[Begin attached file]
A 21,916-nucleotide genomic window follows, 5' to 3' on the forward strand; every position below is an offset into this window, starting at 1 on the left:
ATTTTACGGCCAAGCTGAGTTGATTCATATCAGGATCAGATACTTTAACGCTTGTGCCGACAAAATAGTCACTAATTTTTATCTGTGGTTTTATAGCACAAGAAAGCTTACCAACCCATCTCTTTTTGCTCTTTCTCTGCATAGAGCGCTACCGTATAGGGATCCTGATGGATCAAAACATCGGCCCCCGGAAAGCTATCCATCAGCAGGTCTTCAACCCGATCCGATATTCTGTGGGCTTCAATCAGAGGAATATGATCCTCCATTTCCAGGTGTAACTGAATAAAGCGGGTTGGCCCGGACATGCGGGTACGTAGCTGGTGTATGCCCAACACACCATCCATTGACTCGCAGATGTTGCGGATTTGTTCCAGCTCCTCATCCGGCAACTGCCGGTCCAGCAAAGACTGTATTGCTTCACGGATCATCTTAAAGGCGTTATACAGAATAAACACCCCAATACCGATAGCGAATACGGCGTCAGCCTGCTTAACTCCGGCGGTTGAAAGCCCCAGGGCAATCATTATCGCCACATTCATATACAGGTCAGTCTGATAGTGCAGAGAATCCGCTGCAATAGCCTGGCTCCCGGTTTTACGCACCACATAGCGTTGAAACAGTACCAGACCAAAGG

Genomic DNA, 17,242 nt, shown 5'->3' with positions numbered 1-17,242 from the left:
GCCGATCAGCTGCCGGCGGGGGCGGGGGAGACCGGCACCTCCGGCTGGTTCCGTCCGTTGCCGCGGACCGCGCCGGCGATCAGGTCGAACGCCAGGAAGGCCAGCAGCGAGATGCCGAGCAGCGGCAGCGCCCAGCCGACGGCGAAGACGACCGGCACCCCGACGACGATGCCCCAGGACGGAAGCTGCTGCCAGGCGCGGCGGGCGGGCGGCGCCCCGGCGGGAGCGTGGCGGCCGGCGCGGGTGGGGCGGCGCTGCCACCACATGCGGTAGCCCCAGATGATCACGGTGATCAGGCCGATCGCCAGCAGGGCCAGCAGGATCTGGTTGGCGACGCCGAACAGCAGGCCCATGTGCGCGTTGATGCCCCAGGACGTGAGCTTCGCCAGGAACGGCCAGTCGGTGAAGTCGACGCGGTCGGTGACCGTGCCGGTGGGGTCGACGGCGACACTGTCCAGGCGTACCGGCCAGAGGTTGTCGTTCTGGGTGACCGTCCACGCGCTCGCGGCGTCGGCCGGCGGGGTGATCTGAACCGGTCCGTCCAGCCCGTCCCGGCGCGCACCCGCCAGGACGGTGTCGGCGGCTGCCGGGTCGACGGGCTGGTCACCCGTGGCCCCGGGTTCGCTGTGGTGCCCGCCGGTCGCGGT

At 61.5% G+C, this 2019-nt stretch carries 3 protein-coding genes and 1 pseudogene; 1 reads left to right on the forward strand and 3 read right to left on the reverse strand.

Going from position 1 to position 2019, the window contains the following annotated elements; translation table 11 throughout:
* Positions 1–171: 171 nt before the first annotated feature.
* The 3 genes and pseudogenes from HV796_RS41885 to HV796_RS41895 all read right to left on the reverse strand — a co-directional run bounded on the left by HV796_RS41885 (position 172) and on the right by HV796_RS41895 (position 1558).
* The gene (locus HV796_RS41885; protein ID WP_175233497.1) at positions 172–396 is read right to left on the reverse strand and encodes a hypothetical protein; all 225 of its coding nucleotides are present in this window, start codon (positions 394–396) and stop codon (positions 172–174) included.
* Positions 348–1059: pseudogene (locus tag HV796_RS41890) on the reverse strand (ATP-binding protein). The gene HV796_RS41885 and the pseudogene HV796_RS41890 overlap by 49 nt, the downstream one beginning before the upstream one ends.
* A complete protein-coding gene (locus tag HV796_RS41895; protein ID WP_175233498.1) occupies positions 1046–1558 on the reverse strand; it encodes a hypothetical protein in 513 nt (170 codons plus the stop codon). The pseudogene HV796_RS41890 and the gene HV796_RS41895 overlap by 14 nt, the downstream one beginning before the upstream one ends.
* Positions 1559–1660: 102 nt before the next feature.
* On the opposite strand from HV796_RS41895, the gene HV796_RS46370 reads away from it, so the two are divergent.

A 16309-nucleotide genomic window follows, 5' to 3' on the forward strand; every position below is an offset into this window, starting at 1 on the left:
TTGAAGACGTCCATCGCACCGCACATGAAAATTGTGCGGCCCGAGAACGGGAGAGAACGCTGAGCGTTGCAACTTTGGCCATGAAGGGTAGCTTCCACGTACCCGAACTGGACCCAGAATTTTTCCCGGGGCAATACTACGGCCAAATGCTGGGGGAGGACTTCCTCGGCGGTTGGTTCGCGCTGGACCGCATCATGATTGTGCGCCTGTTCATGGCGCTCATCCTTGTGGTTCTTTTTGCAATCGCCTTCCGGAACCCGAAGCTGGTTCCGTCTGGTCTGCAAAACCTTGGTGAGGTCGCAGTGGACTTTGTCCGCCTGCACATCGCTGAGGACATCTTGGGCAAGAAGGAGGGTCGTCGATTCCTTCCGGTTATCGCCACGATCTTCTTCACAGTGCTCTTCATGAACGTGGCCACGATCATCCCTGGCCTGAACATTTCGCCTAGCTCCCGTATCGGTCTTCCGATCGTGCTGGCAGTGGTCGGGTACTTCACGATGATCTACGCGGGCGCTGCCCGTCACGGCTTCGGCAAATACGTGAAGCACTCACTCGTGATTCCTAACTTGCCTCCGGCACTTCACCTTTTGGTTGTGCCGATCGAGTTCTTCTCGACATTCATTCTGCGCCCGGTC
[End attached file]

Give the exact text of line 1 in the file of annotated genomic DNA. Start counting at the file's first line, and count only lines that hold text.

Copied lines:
A 21,916-nucleotide genomic window follows, 5' to 3' on the forward strand; every position below is an offset into this window, starting at 1 on the left: